Israel retaliates with artillery fire against Hezbollah rockets from Lebanon

Iran-backed Lebanese group said it targeted Israeli positions in the disputed border area of Shebaa Farms

The Israeli-occupied Shebaa Farms area from the village of Marjayoun in southern Lebanon. Reuters
Powered by automated translation

Follow the latest updates on the Israel-Gaza violence here.

Border tensions between Lebanon and Israel heightened on Sunday following two rounds of cross-border shelling between the two states.

The Israeli army retaliated with artillery fire into Lebanon after missiles were fired across the border early on Sunday into what Lebanon says are the Israel-occupied Shebaa Farms.

Lebanon's powerful Iran-backed Hezbollah group took responsibility for the first round of shelling across the border, but it remains unclear who was responsible for a second round about two hours later.

At least two people – both children – were injured in the Israeli retaliation, Lebanon's National News Agency said. The Lebanese Army, confirming the Israeli attacks, later said that the injured civilians were transferred to a hospital.

“In response to a Hezbollah attack from Lebanon into Israel, [Israeli army] artillery struck targets in the area. An IDF UAV also struck Hezbollah terrorist infrastructure in the area of Mount Dov,” the Israeli army said.

Hezbollah said it launched artillery and guided missiles at Israel following Israeli air strikes on the Gaza Strip as an act of solidarity with the “Palestinian resistance and the struggling and patient Palestinian people.”

On Sunday afternoon, Israel again shelled the area in south Lebanon.

Senior Hezbollah official Hashem Safieddine later said his group's “guns and rockets” were with the Palestinian people.

“Our history, our guns and our rockets are with you. Everything we have is with you,” he said on Sunday.

The group said that the attack was on three posts, including a “radar site” in the Shebaa Farms, which Beirut views as Israeli-occupied Lebanese land.

Israel warned Hezbollah against being involved in the fighting.

“We recommend Hezbollah not to come into this. If they come, we are ready,” army spokesman Richard Hecht told reporters.

The UN's peacekeeping force in southern Lebanon said on Sunday morning it “detected several rockets fired from south-east Lebanon towards Israeli-occupied territory in the general area of Kafr Chouba, and artillery fire from Israel to Lebanon in response”.

“We are in contact with authorities on both sides of the Blue Line, at all levels, to contain the situation and avoid a more serious escalation,” Unifil said.

“We urge everyone to exercise restraint and take advantage of the liaison and co-ordination mechanisms undertaken by Unifil to reduce the escalation and prevent the rapid deterioration of the security situation.”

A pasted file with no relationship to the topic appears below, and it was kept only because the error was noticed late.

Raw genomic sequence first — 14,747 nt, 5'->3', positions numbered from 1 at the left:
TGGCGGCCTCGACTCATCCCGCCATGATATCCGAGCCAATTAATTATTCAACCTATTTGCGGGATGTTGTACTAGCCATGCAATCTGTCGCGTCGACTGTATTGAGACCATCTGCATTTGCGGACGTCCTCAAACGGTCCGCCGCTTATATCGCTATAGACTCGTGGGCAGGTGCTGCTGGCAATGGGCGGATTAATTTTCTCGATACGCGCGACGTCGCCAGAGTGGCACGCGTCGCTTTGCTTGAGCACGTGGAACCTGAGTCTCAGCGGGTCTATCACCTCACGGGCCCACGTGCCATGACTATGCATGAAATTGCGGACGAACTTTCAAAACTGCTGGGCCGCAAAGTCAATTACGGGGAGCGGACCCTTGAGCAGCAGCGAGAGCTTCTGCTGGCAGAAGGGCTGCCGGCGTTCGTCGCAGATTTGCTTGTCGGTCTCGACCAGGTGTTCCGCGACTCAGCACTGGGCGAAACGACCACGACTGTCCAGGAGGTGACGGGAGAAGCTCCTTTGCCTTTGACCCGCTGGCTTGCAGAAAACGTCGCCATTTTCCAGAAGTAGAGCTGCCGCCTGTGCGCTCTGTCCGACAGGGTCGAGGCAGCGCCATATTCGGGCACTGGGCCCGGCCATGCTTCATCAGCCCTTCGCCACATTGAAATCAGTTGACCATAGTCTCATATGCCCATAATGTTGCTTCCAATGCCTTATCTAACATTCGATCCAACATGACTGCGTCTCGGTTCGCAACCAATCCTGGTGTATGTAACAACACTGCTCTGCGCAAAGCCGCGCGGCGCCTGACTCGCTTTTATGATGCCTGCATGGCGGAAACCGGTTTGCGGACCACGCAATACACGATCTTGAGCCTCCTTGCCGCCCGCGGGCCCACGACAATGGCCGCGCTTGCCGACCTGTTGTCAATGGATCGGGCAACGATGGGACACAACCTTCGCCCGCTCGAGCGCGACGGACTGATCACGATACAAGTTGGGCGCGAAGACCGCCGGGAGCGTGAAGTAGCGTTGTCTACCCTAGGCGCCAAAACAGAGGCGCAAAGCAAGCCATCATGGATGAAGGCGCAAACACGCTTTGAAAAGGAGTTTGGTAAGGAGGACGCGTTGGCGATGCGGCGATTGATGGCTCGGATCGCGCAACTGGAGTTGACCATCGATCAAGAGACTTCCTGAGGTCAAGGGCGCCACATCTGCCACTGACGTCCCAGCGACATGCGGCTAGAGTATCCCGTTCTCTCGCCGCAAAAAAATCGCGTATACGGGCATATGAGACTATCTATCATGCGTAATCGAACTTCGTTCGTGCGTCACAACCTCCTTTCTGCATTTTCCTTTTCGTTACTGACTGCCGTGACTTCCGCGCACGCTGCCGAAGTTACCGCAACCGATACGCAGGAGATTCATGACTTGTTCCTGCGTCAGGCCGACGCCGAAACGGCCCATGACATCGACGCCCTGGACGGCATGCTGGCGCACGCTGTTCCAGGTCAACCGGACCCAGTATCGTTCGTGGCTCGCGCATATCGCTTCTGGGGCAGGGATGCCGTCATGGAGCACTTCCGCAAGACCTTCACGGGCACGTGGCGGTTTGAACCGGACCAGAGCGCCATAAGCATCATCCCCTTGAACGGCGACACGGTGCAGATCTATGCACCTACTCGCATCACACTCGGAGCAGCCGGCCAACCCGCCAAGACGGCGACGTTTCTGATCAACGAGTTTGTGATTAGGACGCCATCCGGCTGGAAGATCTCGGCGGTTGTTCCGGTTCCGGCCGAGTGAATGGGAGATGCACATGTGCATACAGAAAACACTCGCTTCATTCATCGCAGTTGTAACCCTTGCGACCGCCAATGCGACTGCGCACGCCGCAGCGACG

On Sunday afternoon, the Lebanese Army said it was conducting patrols in the border region and was closely monitoring the situation in co-ordination with Unifil.

“It's a normal day in the south. My family is still there,” said Mohammed, 36, who is based in Beirut but originally from a village in the south of Lebanon.

The UN's special co-ordinator for Lebanon Joanna Wronecka said that she was “deeply concerned” by the exchange of fire and urged parties to “shield Lebanon and its people from further conflagration”.

Walid Joumblatt, the figurehead of the Druze minority community in Lebanon, called on Druze fighters in the Israeli military not to attack Palestinian forces.

Surprise attack

It comes as Israel and Gaza endure their worst violence in years, with more than 220 Palestinians and 250 Israelis killed since Saturday when Hamas militants crossed into Israel by air, sea, and land in a surprise attack.

Smoke could be seen rising from the area in a video posted to social media, and residents of towns in northern Israel have been instructed to stay near shelters.

Israeli Prime Minister Benjamin Netanyahu has spoken of a “long war” as Israel grapples with some of the worst violence seen in decades, with a “significant number” of Israelis taken hostage by Hamas militants.

It has responded by launching a barrage of air strikes on the besieged Gaza Strip, killing at least 220 Palestinians and injuring more than 1,700.

The violence has stoked fears of greater tension with countries neighbouring Israel.

Hamas, which controls the blockaded Gaza Strip, called on all Palestinian groups and neighbouring Arab countries to join its attack on Israel.

Lebanese protesters and soldiers gathered at the border with Israel on Saturday as Hamas militants infiltrated almost 20 towns and villages bordering the Gaza Strip, taking a “significant number” of hostages and killing dozens of people at an outdoor festival.

The leader of Hamas' military wing, Mohammed Deif, said the assault was in response to a 16-year blockade of Gaza, increasing settlements and attacks by settlers on Palestinians in the West Bank, Israeli raids inside West Bank cities over the past year, and violent incursions into at Al Aqsa – holy to both Jews and Muslims.

Militants could be seen shooting at civilians in the town of Sderot, where they occupied the police station for several hours and went on house-to-house searches.

Unconfirmed reports suggest several Jordanians have tried to enter the occupied West Bank, where four Palestinians were killed on Saturday.

Hospitals in the West Bank have declared a state of emergency and said they are ready to treat the wounded.

Updated: October 08, 2023, 3:39 PM